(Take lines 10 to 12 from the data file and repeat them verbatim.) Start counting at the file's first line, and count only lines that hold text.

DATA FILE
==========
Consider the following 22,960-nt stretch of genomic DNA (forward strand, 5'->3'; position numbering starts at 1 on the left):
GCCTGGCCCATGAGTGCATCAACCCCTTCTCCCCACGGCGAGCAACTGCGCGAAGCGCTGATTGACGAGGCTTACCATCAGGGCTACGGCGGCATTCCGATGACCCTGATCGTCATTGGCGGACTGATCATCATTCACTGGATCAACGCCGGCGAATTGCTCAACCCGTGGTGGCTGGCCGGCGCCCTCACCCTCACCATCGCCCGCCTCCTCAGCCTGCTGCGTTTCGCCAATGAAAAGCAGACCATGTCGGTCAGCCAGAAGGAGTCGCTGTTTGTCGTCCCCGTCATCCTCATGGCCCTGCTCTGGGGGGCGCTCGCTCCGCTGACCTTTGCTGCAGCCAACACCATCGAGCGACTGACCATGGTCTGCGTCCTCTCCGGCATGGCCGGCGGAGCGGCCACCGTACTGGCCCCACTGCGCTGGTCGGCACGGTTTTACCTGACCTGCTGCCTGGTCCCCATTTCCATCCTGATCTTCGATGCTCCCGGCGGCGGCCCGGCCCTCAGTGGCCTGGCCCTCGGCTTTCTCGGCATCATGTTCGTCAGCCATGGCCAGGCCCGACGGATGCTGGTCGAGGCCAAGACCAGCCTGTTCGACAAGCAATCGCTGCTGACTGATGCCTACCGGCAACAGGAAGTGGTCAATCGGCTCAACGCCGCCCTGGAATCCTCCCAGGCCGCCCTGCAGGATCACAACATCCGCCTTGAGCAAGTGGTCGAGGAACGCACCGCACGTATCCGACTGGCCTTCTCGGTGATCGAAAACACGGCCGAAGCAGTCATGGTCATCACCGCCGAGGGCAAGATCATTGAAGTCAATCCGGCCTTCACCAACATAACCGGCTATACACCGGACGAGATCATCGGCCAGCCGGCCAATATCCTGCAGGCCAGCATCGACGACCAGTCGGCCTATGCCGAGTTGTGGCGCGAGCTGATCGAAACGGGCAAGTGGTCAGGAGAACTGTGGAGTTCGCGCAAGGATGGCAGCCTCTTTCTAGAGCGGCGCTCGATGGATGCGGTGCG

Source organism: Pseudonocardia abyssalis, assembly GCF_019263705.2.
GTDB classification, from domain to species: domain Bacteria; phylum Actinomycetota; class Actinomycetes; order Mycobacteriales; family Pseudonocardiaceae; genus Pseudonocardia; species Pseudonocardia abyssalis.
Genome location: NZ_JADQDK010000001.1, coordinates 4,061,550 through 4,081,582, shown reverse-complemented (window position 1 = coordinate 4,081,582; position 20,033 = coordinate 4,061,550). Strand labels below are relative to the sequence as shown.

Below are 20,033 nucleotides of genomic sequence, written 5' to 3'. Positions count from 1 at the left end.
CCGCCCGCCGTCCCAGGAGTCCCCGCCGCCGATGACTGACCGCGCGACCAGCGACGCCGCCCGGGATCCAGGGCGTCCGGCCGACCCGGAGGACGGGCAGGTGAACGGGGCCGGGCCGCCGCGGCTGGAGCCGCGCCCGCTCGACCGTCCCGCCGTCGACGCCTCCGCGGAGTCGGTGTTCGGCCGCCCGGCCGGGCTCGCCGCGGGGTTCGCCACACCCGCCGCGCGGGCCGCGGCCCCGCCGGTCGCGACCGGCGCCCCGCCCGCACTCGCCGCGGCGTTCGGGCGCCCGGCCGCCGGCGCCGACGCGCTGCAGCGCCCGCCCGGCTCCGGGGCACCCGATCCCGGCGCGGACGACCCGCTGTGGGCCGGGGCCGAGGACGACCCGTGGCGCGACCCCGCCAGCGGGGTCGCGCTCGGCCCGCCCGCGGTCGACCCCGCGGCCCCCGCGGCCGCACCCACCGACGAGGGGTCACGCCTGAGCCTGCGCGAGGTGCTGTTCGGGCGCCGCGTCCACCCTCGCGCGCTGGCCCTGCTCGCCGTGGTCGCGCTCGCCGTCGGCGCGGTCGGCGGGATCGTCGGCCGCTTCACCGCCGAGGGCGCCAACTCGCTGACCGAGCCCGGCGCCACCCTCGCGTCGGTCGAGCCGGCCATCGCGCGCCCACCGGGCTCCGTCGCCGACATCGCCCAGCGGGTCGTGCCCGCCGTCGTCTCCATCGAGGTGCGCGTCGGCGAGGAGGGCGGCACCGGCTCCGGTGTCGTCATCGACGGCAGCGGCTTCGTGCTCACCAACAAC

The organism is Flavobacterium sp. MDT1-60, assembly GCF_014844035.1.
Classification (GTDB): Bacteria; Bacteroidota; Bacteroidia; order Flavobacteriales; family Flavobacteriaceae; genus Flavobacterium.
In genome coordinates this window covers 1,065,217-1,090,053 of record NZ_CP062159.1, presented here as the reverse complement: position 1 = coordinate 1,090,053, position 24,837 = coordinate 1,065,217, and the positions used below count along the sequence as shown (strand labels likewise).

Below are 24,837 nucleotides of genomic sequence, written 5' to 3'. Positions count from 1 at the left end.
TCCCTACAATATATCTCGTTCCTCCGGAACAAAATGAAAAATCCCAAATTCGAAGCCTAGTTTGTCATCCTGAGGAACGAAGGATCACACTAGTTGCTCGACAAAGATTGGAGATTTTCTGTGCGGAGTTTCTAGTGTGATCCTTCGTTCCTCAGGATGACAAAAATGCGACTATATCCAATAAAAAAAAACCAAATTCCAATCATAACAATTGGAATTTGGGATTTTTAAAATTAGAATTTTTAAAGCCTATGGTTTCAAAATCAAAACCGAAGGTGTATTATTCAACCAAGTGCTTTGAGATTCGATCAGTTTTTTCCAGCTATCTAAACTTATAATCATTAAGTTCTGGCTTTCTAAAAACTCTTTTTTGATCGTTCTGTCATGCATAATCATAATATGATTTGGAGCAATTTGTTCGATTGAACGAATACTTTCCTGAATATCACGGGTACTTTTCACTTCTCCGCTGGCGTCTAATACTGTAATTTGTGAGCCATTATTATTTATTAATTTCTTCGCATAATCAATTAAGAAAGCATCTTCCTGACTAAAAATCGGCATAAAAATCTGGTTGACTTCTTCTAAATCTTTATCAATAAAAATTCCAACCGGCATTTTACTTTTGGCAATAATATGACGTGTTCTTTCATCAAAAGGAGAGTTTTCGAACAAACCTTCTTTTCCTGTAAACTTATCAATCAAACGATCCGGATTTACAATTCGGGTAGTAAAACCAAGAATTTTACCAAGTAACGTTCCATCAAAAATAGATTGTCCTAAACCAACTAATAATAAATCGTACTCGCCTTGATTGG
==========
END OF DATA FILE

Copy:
In genome coordinates this window covers 1,065,217-1,090,053 of record NZ_CP062159.1, presented here as the reverse complement: position 1 = coordinate 1,090,053, position 24,837 = coordinate 1,065,217, and the positions used below count along the sequence as shown (strand labels likewise).

Below are 24,837 nucleotides of genomic sequence, written 5' to 3'. Positions count from 1 at the left end.
TCCCTACAATATATCTCGTTCCTCCGGAACAAAATGAAAAATCCCAAATTCGAAGCCTAGTTTGTCATCCTGAGGAACGAAGGATCACACTAGTTGCTCGACAAAGATTGGAGATTTTCTGTGCGGAGTTTCTAGTGTGATCCTTCGTTCCTCAGGATGACAAAAATGCGACTATATCCAATAAAAAAAAACCAAATTCCAATCATAACAATTGGAATTTGGGATTTTTAAAATTAGAATTTTTAAAGCCTATGGTTTCAAAATCAAAACCGAAGGTGTATTATTCAACCAAGTGCTTTGAGATTCGATCAGTTTTTTCCAGCTATCTAAACTTATAATCATTAAGTTCTGGCTTTCTAAAAACTCTTTTTTGATCGTTCTGTCATGCATAATCATAATATGATTTGGAGCAATTTGTTCGATTGAACGAATACTTTCCTGAATATCACGGGTACTTTTCACTTCTCCGCTGGCGTCTAATACTGTAATTTGTGAGCCATTATTATTTATTAATTTCTTCGCATAATCAATTAAGAAAGCATCTTCCTGACTAAAAATCGGCATAAAAATCTGGTTGACTTCTTCTAAATCTTTATCAATAAAAATTCCAACCGGCATTTTACTTTTGGCAATAATATGACGTGTTCTTTCATCAAAAGGAGAGTTTTCGAACAAACCTTCTTTTCCTGTAAACTTATCAATCAAACGATCCGGATTTACAATTCGGGTAGTAAAACCAAGAATTTTACCAAGTAACGTTCCATCAAAAATAGATTGTCCTAAACCAACTAATAATAAATCGTACTCGCCTTGATTGG